Flom put the pad and pen down on the bar. He took his first sip of the wine and
squinted at the man across from him, “Your voice ... your voice changed.”
“Let’s get right to it, shall we? I’ve spent too much time here as it is.” With that, the bartender lowered his sunglasses, exposing his bright red eyes.
Dumbfounded, the reporter let out a puff of air.
“Listen, William Flom. I can still release Gamal from his promise and give him a normal life. To do that, I need someone to take his place. Look at you. You have a boring, stagnant job and a life filled with ‘what ifs’ and ‘if only I could win the lottery’ type of dreams. I know you, William Flom. I’ve followed your life. I can give you excitement beyond your fantasies. Imagine William, you could be there during the upcoming Third World War in Saudi Arabia, which isn’t that far away. You could experience using laser weapons on the Solar Station Battle of ‘54. You, William Flom, could be the next eternal warrior.”
The young man shook his head, “You mean I could forever be a fall-guy.”
The bartender filled the reporter’s glass and replied, “Semantics. Listen, I’m forever fallen too, so I know all about this stuff. Either way you look at it, you will experience all of life’s major battles. You will be living history as it happens. And when you’re tired of experiencing this dream-life, you let me know and I’ll find someone else.” He glanced at his watch, “C’mon, William, what do you have to lose?”
The writer looked at his pad with the numerous pages of notes he had taken. The bartender was right. Flom had always wanted to live the life he wrote about. Since childhood, he had always dreamt of being a knight of the Round Table or being a World War II tank commander. He remembered trying to enlist into the Army after high school but his colon problems were too severe. His dad, a retired corporal, was disappointed. So to try and please his dad happy, William was placed on military reserve.
Since he could never live any of these fantasies, he decided to read about them. He became a history major to learn about time’s great warriors and wars. Then as an adult, he became a writer, someone who could create his own worlds, live his own melees, and pretend to be the great fighter that never fails. Though he enjoyed this escapism, it never fulfilled his desire to experience battle. None of his stories were ever accepted for publication so he became a journalist to pay the bills. As of this morning, even that didn’t work.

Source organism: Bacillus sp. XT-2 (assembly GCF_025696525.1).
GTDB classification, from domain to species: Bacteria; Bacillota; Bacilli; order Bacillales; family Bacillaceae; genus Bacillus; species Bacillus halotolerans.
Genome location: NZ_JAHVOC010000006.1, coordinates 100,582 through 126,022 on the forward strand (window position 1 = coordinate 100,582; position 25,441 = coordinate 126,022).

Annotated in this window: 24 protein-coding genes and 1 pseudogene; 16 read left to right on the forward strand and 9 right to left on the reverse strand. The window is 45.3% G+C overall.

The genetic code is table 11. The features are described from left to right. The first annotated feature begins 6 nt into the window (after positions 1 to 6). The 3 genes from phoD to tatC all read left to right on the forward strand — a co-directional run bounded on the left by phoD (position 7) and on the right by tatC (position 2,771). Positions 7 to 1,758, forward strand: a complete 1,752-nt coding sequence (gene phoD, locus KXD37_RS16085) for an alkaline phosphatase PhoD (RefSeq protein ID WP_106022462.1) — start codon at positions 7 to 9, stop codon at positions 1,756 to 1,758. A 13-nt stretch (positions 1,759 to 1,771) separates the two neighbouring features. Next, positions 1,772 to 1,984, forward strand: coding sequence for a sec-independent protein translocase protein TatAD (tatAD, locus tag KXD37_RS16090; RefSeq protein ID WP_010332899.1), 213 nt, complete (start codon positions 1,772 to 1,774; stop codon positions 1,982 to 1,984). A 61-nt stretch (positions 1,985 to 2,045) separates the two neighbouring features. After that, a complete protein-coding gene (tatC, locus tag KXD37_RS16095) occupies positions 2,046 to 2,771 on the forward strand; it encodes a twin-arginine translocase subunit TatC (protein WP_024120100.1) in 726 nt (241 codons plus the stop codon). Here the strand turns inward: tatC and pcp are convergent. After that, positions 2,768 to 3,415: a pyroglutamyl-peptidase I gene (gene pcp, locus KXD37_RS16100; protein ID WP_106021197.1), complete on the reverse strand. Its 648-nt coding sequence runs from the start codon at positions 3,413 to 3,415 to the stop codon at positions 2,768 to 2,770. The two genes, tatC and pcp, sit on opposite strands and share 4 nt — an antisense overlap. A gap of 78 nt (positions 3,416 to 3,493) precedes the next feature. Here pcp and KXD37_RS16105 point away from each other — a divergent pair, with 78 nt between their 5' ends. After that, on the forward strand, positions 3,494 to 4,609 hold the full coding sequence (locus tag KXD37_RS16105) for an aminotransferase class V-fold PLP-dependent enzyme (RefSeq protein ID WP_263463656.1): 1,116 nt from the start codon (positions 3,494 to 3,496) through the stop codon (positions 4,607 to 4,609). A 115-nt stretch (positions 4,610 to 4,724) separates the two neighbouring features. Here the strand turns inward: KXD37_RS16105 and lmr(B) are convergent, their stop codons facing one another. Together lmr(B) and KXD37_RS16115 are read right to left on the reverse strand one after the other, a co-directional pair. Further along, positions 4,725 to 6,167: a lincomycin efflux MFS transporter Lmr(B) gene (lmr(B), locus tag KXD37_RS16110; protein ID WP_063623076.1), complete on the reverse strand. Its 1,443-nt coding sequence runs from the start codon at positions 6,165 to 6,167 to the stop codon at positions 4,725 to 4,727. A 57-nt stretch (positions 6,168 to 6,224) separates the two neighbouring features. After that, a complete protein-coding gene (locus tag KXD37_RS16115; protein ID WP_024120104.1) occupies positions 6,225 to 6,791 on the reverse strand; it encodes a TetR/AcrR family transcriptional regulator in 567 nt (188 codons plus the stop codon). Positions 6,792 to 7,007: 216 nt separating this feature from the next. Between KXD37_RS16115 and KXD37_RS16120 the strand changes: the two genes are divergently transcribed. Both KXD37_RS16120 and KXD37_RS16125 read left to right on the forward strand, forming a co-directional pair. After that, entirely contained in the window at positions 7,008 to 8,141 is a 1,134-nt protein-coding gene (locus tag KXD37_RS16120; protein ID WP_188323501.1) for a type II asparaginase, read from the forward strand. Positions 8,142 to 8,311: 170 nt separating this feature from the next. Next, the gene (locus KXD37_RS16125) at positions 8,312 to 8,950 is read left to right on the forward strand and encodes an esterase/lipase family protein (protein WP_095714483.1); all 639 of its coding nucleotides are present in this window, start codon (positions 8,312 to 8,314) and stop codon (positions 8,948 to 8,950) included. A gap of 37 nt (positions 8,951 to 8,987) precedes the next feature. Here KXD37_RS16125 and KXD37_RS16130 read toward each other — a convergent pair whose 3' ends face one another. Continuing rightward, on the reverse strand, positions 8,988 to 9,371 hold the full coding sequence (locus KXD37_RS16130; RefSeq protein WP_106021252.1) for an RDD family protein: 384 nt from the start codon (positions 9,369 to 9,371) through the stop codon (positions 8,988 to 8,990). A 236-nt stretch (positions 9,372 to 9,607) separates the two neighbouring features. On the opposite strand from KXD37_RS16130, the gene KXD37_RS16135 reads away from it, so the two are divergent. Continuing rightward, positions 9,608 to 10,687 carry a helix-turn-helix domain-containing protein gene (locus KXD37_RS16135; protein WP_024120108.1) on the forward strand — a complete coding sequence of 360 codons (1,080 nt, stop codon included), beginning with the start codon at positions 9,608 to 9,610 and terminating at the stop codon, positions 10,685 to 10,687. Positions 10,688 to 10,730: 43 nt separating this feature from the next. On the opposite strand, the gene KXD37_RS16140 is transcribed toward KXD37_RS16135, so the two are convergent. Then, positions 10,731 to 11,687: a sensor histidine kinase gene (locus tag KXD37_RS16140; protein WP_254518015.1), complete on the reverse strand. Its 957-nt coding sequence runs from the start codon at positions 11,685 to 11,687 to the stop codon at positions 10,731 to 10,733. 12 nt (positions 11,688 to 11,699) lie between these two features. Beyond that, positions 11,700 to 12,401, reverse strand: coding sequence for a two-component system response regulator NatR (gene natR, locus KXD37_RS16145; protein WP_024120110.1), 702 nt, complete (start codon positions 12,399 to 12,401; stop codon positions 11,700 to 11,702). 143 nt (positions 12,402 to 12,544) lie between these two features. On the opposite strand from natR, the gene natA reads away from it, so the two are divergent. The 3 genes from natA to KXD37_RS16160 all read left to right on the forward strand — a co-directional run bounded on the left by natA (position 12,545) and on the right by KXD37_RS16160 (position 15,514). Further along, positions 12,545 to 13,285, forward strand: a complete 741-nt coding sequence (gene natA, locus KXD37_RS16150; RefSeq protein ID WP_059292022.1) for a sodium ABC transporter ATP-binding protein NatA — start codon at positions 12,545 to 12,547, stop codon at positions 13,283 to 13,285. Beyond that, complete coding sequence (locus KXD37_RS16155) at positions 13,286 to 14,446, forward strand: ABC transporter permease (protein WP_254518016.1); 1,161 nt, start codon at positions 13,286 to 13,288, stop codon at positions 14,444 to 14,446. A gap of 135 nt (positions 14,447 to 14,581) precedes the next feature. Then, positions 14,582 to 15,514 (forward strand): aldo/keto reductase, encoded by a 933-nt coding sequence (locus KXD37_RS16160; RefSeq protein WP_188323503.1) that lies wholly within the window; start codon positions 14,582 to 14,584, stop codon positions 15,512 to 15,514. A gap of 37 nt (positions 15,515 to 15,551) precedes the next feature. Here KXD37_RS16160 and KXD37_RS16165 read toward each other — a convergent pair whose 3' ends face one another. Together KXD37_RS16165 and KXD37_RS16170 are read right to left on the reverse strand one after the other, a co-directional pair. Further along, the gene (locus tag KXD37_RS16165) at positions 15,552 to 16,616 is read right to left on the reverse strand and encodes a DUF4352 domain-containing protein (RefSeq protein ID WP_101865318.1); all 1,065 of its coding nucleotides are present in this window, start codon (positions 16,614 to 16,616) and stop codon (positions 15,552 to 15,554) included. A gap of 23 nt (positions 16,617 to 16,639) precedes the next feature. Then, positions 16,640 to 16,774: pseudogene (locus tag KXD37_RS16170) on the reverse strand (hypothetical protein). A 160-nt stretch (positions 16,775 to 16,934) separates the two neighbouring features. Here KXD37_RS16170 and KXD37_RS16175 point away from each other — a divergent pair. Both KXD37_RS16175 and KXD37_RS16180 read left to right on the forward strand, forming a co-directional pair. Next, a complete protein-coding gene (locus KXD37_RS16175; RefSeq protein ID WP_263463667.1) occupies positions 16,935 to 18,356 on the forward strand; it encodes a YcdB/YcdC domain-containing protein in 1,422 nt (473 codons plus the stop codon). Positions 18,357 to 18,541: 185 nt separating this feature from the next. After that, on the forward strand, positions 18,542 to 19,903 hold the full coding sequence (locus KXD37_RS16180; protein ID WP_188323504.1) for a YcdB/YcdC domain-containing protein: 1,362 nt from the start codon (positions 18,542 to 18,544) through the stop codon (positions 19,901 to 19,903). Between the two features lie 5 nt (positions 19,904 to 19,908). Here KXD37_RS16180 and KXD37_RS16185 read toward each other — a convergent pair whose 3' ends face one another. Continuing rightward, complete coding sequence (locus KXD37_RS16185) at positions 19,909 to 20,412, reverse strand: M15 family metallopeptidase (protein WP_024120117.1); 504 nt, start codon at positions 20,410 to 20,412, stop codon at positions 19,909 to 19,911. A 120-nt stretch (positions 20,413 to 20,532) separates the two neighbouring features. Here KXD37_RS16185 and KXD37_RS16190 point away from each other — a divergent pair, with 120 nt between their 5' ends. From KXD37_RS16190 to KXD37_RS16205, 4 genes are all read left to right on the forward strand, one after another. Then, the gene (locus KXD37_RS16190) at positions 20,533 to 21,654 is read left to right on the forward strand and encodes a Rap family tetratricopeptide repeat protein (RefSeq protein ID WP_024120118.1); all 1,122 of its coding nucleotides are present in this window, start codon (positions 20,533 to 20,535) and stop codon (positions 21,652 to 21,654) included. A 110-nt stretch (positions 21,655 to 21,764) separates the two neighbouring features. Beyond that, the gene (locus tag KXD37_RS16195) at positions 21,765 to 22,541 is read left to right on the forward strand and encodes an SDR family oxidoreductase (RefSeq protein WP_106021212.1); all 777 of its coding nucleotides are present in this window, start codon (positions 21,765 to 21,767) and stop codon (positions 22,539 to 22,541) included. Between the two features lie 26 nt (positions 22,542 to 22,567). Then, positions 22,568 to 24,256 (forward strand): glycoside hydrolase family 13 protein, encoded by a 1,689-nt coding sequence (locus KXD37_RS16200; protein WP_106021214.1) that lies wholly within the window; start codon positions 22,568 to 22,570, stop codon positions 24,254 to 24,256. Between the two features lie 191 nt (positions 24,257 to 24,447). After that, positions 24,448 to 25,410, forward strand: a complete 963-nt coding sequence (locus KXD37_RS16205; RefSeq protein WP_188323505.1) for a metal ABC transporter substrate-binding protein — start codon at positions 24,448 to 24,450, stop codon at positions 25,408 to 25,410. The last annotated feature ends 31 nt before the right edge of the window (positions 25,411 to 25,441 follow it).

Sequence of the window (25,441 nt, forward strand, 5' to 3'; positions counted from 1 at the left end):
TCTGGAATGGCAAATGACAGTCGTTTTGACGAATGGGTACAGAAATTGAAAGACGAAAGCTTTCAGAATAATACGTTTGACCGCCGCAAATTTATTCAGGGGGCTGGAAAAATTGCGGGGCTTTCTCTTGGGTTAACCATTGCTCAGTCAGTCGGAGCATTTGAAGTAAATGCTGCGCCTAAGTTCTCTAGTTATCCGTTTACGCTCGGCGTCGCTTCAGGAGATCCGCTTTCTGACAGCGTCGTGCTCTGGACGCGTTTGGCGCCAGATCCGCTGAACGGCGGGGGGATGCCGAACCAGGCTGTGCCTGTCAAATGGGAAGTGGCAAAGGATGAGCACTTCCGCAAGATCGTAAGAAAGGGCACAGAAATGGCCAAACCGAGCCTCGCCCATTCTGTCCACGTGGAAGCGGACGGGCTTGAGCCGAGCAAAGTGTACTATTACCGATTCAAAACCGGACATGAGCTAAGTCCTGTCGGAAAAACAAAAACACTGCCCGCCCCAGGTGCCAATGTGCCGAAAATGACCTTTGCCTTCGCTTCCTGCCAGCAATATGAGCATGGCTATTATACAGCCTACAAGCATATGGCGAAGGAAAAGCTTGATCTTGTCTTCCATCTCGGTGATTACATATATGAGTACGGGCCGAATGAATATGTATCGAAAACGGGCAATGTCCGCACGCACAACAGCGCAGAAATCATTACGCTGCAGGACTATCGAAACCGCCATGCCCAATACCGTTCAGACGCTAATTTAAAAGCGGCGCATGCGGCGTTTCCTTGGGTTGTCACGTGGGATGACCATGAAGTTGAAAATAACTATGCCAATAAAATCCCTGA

“Listen William,” the bartender interrupted his thoughts, “this is the real thing. No more pretend paint-ball combats for you. Plus, the timing is perfect. You have no wife or children. You’ve been lonely since you’ve only had three dates your whole life. Your parents are always too busy for you and your dad has given up all hope of you making him proud. And your brother thinks you’re a loser.”
“He does not!”
“Trust me. Consider this, my friend; I’m giving you something no one else can get. Eternal life on earth. All I ask is that you commit to going to war each time. William, don’t give me that look. I discovered that the more people I have at a war, the more that will die. William, let’s review. You have no job, no money, no love life, no family, and no hope of that ever changing. So, what do you have to lose?”
“If I were to agree to this, what do I have to do?” Flom took his coat off, finally realizing how hot he was.
The bartender smiled, “See those six men in the dark corner there. They are from the ‘Al-Salaam’ Iraqi military group. They secretly arranged for President Medley to stop here at this bar after his dinner across the street. He thinks he’ll be meeting with the delegates from the company, Microsoft / IBM.”
“Wait a minute. Microsoft and IBM haven’t merged.”
“Oh, that’s right, that hasn’t happened yet. Anyway, as with all politicians, all Medley cares about is his reelection. One of his aides will tell him that someone from Microsoft wants to meet in secret and make a substantial donation to his reelection fund. Of course, it’s a set-up and those six men will attack from the shadows and kill your President. And you, you get to be here for the start of the Desert Wolf War.”
Flom started blinking, “Let me guess. I die in the battle but come back for another.”
“I promise. You then start your journey, experiencing every glorious battle. And when you die, it won’t even hurt a bit. Plus, you get to keep your soul. It’s not part of the deal. Besides, you’re an atheist, you don’t believe in souls. Okay?”
Gamal walked up slowly behind the reporter. His face became flush with anger as he saw the red eyes of the bartender. His fists were clenched, ready to strike. “Why are you here, demon god? What more do you want from me?”
The bartender put his hands up in defense and said, “I’m about to offer you freedom, Gamal. If William Flom here agrees to take your place, I will release you today and you can live a normal life.”
Gamal’s fists relaxed and his facial expression immediately changed. He walked over to the reporter, put his hands on top of the man’s head and said, “Do it or I will kill you.”